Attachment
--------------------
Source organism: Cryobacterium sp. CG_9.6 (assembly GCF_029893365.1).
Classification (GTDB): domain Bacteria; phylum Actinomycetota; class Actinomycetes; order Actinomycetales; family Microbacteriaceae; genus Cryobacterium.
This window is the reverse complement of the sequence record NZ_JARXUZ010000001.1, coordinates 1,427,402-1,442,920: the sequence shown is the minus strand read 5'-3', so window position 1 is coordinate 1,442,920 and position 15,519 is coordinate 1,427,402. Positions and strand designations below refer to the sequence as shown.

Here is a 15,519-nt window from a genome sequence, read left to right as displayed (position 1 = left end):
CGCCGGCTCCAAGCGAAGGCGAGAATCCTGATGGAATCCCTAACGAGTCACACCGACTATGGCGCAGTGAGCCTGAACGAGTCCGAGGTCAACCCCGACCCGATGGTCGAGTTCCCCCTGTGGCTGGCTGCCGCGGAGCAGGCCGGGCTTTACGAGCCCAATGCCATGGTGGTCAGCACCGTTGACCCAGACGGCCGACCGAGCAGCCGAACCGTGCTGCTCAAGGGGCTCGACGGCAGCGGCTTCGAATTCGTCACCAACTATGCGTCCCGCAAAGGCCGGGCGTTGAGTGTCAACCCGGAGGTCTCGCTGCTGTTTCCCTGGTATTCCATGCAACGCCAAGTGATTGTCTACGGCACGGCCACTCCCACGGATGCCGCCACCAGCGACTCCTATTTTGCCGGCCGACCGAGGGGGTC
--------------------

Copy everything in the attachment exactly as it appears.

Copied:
Source organism: Cryobacterium sp. CG_9.6 (assembly GCF_029893365.1).
Classification (GTDB): domain Bacteria; phylum Actinomycetota; class Actinomycetes; order Actinomycetales; family Microbacteriaceae; genus Cryobacterium.
This window is the reverse complement of the sequence record NZ_JARXUZ010000001.1, coordinates 1,427,402-1,442,920: the sequence shown is the minus strand read 5'-3', so window position 1 is coordinate 1,442,920 and position 15,519 is coordinate 1,427,402. Positions and strand designations below refer to the sequence as shown.

Here is a 15,519-nt window from a genome sequence, read left to right as displayed (position 1 = left end):
CGCCGGCTCCAAGCGAAGGCGAGAATCCTGATGGAATCCCTAACGAGTCACACCGACTATGGCGCAGTGAGCCTGAACGAGTCCGAGGTCAACCCCGACCCGATGGTCGAGTTCCCCCTGTGGCTGGCTGCCGCGGAGCAGGCCGGGCTTTACGAGCCCAATGCCATGGTGGTCAGCACCGTTGACCCAGACGGCCGACCGAGCAGCCGAACCGTGCTGCTCAAGGGGCTCGACGGCAGCGGCTTCGAATTCGTCACCAACTATGCGTCCCGCAAAGGCCGGGCGTTGAGTGTCAACCCGGAGGTCTCGCTGCTGTTTCCCTGGTATTCCATGCAACGCCAAGTGATTGTCTACGGCACGGCCACTCCCACGGATGCCGCCACCAGCGACTCCTATTTTGCCGGCCGACCGAGGGGGTC